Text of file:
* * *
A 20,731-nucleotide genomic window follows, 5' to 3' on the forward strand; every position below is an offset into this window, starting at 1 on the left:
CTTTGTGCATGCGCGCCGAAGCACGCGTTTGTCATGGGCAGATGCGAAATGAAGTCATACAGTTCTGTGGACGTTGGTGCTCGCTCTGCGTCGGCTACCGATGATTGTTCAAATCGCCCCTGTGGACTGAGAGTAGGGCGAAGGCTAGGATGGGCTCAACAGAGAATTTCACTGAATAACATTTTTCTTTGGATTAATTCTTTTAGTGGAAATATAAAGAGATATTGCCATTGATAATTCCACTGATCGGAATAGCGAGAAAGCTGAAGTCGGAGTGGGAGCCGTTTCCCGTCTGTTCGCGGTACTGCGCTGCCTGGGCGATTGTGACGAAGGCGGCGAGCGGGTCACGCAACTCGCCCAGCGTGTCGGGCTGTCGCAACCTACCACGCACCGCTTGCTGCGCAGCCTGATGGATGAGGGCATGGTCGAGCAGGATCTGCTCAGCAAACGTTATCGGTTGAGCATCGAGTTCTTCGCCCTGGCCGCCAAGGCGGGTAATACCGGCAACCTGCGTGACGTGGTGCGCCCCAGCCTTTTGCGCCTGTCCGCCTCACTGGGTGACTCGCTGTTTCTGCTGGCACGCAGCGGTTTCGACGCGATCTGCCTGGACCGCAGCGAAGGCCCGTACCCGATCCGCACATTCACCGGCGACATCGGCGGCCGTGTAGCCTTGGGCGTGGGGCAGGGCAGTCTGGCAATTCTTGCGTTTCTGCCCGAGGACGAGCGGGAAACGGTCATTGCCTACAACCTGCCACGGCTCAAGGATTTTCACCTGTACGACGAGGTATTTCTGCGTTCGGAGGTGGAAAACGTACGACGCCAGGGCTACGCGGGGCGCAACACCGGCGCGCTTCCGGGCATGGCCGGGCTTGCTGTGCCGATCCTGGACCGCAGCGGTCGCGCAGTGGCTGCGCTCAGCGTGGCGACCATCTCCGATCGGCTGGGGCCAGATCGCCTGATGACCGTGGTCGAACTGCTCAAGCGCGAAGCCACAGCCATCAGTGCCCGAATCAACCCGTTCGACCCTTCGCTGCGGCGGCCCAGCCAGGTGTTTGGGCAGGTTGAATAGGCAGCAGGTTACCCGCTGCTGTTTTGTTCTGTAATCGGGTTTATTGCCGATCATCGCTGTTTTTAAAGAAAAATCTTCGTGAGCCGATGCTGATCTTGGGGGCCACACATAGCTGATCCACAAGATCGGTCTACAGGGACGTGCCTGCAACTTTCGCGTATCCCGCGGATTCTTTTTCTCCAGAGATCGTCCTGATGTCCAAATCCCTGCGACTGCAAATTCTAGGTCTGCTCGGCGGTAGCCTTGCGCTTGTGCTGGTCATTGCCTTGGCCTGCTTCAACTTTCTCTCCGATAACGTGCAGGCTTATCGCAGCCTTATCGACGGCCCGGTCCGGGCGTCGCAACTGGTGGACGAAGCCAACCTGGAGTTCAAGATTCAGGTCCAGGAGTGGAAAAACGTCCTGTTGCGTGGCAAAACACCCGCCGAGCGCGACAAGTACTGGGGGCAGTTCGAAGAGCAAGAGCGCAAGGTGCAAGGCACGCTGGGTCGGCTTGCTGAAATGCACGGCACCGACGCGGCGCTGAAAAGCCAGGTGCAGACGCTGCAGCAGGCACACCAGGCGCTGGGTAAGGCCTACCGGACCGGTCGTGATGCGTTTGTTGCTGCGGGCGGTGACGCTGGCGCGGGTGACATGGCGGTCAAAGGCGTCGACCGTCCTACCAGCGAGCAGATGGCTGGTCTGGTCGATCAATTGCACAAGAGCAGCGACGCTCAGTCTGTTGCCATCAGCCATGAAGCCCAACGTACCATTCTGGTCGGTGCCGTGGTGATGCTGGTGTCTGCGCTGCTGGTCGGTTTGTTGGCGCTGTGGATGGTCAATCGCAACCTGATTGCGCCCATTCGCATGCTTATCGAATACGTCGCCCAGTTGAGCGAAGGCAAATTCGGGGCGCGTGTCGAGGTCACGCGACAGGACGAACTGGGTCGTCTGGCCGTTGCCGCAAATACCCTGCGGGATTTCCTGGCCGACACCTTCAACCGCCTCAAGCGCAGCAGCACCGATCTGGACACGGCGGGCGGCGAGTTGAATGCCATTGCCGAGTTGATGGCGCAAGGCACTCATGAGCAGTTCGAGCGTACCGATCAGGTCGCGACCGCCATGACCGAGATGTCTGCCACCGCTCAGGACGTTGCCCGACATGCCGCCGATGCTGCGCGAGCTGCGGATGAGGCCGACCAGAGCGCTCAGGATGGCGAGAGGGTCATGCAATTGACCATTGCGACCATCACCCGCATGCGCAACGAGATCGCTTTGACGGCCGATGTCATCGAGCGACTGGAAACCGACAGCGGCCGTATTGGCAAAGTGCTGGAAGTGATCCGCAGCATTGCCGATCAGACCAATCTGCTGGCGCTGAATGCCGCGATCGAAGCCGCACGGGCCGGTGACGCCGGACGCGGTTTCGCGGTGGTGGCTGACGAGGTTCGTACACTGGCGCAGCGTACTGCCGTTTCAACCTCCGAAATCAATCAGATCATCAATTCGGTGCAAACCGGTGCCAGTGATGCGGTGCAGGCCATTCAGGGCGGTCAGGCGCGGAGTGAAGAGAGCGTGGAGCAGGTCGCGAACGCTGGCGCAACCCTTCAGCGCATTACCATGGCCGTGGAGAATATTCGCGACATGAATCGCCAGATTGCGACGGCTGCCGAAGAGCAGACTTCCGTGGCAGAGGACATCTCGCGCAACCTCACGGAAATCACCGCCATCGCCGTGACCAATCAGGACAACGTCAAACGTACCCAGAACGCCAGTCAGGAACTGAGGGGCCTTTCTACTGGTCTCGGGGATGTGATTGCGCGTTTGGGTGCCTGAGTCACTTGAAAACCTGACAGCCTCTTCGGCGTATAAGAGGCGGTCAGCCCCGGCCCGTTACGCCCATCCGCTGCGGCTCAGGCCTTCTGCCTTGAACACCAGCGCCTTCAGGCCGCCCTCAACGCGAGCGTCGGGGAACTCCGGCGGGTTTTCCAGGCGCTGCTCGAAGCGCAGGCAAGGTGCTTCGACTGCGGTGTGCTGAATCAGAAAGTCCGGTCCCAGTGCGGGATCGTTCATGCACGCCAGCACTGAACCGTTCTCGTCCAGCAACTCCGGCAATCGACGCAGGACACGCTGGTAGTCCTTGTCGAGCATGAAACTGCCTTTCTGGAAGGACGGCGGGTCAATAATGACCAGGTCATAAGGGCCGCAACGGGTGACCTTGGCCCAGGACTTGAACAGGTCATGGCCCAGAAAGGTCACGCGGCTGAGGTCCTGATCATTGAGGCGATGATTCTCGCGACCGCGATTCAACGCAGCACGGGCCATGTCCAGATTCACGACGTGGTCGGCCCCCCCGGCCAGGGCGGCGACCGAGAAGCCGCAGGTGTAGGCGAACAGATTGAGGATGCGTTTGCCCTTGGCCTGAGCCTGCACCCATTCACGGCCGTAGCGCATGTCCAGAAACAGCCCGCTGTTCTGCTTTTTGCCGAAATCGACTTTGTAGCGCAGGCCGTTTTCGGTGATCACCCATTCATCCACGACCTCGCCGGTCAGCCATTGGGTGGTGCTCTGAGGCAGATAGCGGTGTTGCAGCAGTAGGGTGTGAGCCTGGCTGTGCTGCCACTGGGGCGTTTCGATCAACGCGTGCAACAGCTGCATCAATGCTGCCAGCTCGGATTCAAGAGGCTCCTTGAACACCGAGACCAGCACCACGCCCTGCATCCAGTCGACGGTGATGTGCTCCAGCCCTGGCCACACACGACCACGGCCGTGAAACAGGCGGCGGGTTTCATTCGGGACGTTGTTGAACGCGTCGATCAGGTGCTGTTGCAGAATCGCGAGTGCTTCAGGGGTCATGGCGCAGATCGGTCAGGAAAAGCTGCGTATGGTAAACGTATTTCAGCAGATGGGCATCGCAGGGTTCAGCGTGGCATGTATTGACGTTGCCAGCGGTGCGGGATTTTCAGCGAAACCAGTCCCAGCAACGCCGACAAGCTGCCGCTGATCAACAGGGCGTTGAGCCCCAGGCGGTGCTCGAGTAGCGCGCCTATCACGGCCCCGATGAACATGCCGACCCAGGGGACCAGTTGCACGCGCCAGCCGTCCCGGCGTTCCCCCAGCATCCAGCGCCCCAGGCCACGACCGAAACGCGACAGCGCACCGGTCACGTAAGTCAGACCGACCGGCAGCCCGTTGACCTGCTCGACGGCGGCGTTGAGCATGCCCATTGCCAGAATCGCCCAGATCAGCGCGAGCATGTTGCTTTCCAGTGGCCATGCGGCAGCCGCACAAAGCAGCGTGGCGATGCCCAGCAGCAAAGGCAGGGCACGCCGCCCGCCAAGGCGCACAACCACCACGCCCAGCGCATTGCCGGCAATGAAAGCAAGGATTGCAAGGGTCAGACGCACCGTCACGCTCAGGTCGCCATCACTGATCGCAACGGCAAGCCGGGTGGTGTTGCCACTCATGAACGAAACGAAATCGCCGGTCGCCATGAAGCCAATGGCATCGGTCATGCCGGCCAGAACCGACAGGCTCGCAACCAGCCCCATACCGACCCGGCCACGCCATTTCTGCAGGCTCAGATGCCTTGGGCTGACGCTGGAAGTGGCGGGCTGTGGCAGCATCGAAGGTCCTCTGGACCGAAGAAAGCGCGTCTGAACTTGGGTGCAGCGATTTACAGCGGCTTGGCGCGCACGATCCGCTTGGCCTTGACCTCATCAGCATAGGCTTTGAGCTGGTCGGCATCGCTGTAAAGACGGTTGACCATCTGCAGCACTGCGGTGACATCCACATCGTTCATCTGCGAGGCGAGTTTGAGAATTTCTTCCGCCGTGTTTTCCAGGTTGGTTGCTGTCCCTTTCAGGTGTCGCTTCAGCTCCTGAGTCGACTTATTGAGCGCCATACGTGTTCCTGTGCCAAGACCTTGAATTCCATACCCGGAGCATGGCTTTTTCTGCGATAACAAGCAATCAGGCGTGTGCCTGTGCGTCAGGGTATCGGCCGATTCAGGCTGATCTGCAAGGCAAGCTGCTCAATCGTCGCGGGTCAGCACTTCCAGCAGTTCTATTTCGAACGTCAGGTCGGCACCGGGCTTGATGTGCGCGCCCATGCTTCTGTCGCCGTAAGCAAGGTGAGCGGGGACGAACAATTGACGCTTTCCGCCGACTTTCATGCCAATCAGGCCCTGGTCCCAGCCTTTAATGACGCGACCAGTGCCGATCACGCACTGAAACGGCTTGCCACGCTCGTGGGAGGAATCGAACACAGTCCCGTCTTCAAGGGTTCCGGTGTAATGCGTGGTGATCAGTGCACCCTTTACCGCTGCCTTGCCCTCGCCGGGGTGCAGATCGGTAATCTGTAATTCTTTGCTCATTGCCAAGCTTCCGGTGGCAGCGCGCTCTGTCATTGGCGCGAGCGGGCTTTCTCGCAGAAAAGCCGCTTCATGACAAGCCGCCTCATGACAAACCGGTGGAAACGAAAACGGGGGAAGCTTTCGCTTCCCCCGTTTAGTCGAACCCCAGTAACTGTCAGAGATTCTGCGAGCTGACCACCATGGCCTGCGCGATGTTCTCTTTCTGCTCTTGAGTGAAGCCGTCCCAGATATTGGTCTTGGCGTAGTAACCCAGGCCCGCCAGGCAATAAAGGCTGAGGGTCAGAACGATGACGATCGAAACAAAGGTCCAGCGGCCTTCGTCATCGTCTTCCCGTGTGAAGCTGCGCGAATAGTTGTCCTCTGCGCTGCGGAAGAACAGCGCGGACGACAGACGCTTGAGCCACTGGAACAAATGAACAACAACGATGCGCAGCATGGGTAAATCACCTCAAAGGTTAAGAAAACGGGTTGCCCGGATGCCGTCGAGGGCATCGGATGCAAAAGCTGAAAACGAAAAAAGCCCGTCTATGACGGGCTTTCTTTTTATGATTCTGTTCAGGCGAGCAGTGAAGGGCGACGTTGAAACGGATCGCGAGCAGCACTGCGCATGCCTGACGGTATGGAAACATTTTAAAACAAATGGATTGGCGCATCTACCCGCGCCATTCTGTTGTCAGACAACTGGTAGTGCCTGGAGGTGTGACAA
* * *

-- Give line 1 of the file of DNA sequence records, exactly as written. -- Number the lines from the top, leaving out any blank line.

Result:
A 20,731-nucleotide genomic window follows, 5' to 3' on the forward strand; every position below is an offset into this window, starting at 1 on the left: